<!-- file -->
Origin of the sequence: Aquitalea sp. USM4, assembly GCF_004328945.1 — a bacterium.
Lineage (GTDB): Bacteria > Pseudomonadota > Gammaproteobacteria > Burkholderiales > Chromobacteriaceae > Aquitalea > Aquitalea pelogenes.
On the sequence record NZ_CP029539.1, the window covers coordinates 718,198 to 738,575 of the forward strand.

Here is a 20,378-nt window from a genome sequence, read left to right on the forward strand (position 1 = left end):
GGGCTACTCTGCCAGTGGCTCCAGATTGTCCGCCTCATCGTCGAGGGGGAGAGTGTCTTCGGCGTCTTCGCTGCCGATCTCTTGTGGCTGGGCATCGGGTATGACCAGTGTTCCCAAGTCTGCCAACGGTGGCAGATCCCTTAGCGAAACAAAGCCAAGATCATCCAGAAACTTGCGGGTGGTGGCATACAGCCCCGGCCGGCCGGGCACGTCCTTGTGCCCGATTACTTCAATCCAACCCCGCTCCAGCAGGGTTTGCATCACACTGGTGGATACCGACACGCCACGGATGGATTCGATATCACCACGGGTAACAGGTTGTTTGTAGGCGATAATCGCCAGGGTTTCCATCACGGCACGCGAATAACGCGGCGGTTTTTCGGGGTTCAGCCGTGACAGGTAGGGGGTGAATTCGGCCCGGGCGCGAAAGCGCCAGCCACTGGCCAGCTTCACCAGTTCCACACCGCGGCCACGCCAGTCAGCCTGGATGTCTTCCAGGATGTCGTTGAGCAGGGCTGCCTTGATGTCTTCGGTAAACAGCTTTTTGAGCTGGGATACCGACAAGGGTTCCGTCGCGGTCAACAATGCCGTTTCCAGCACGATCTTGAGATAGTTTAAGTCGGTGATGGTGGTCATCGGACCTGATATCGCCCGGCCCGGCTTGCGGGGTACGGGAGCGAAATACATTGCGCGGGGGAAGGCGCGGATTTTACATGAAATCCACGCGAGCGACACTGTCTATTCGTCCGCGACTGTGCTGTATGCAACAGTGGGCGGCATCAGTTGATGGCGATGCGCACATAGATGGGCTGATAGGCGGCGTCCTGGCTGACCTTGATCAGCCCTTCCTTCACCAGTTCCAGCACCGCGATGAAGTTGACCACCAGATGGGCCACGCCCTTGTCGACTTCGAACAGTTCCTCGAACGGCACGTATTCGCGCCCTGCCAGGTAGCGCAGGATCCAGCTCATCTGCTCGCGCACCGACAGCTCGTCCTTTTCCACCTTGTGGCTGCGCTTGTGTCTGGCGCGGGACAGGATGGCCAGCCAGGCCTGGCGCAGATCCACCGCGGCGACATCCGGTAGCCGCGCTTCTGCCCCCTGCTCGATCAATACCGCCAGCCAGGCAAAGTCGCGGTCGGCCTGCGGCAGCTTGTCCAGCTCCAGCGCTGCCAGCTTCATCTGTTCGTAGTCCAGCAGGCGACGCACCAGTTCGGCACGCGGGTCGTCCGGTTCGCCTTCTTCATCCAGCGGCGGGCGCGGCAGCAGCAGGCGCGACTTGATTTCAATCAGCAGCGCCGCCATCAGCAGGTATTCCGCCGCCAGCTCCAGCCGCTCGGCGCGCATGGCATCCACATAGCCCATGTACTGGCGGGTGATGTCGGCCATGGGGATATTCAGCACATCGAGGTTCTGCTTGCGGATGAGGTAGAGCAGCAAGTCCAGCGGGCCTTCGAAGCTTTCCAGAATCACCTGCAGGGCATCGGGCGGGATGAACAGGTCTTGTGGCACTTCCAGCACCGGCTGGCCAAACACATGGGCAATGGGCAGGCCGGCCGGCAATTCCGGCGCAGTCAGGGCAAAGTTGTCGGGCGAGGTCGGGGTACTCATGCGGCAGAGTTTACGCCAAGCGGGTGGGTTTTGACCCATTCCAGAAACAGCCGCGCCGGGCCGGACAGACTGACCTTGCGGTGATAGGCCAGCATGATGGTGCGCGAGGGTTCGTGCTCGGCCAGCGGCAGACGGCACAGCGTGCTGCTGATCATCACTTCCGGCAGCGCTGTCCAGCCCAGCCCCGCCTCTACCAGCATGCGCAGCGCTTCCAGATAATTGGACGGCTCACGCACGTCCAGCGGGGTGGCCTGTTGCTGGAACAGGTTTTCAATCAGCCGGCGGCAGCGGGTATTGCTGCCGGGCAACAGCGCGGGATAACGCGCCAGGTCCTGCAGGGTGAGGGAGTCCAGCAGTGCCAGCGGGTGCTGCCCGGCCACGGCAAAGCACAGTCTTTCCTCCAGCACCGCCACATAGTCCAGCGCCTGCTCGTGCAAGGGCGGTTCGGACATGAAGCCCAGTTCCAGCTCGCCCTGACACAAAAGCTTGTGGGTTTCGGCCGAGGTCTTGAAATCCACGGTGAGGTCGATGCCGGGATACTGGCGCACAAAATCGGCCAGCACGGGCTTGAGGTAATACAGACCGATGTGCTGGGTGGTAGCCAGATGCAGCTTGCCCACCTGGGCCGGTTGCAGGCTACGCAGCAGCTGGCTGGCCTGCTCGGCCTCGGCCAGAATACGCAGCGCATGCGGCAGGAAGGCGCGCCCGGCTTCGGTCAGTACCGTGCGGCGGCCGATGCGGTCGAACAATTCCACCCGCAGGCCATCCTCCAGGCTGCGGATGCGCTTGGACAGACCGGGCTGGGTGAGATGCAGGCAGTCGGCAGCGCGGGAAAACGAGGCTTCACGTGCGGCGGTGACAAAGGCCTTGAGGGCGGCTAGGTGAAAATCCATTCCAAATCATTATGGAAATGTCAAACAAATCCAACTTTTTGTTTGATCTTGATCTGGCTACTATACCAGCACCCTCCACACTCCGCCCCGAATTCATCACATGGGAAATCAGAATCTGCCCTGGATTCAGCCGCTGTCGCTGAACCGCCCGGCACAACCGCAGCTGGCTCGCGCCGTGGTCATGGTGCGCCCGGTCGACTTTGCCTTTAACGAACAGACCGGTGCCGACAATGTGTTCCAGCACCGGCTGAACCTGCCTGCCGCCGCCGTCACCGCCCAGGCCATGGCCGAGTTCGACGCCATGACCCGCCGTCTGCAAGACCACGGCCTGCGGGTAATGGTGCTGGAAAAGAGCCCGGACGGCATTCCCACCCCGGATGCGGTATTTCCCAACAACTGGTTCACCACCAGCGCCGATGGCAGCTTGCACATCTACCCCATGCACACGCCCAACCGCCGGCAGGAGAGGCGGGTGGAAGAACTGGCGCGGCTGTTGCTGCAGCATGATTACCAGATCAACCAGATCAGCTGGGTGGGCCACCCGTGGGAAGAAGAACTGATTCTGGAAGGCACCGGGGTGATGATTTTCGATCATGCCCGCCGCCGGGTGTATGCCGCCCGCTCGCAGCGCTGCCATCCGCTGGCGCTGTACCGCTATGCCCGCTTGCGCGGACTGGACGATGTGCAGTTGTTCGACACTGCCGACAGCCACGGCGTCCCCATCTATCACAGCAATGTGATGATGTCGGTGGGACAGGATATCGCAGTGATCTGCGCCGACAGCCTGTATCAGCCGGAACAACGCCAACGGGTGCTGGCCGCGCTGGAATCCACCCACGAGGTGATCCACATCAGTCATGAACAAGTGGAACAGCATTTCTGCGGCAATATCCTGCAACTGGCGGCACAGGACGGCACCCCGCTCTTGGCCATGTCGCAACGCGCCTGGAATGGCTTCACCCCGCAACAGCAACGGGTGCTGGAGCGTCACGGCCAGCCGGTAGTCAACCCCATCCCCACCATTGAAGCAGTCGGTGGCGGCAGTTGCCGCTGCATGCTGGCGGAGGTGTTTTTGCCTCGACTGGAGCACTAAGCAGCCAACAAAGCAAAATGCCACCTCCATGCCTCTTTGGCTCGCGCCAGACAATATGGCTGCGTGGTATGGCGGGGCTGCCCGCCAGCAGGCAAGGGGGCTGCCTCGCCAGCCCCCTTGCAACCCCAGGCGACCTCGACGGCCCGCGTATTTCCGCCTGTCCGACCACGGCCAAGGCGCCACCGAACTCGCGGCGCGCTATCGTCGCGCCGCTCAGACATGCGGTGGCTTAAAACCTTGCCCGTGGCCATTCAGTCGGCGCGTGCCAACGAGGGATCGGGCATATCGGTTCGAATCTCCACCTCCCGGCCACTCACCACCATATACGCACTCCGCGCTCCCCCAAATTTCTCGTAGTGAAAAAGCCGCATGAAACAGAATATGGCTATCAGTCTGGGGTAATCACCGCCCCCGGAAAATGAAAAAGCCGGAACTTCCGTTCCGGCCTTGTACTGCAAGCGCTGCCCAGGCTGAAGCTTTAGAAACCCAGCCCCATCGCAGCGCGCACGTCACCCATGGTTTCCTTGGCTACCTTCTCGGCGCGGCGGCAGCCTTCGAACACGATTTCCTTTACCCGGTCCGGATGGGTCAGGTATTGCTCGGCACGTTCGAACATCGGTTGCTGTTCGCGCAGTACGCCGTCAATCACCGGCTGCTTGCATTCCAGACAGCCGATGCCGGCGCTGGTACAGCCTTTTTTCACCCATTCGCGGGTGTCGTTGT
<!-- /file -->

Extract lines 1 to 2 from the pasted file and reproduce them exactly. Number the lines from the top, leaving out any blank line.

Origin of the sequence: Aquitalea sp. USM4, assembly GCF_004328945.1 — a bacterium.
Lineage (GTDB): Bacteria > Pseudomonadota > Gammaproteobacteria > Burkholderiales > Chromobacteriaceae > Aquitalea > Aquitalea pelogenes.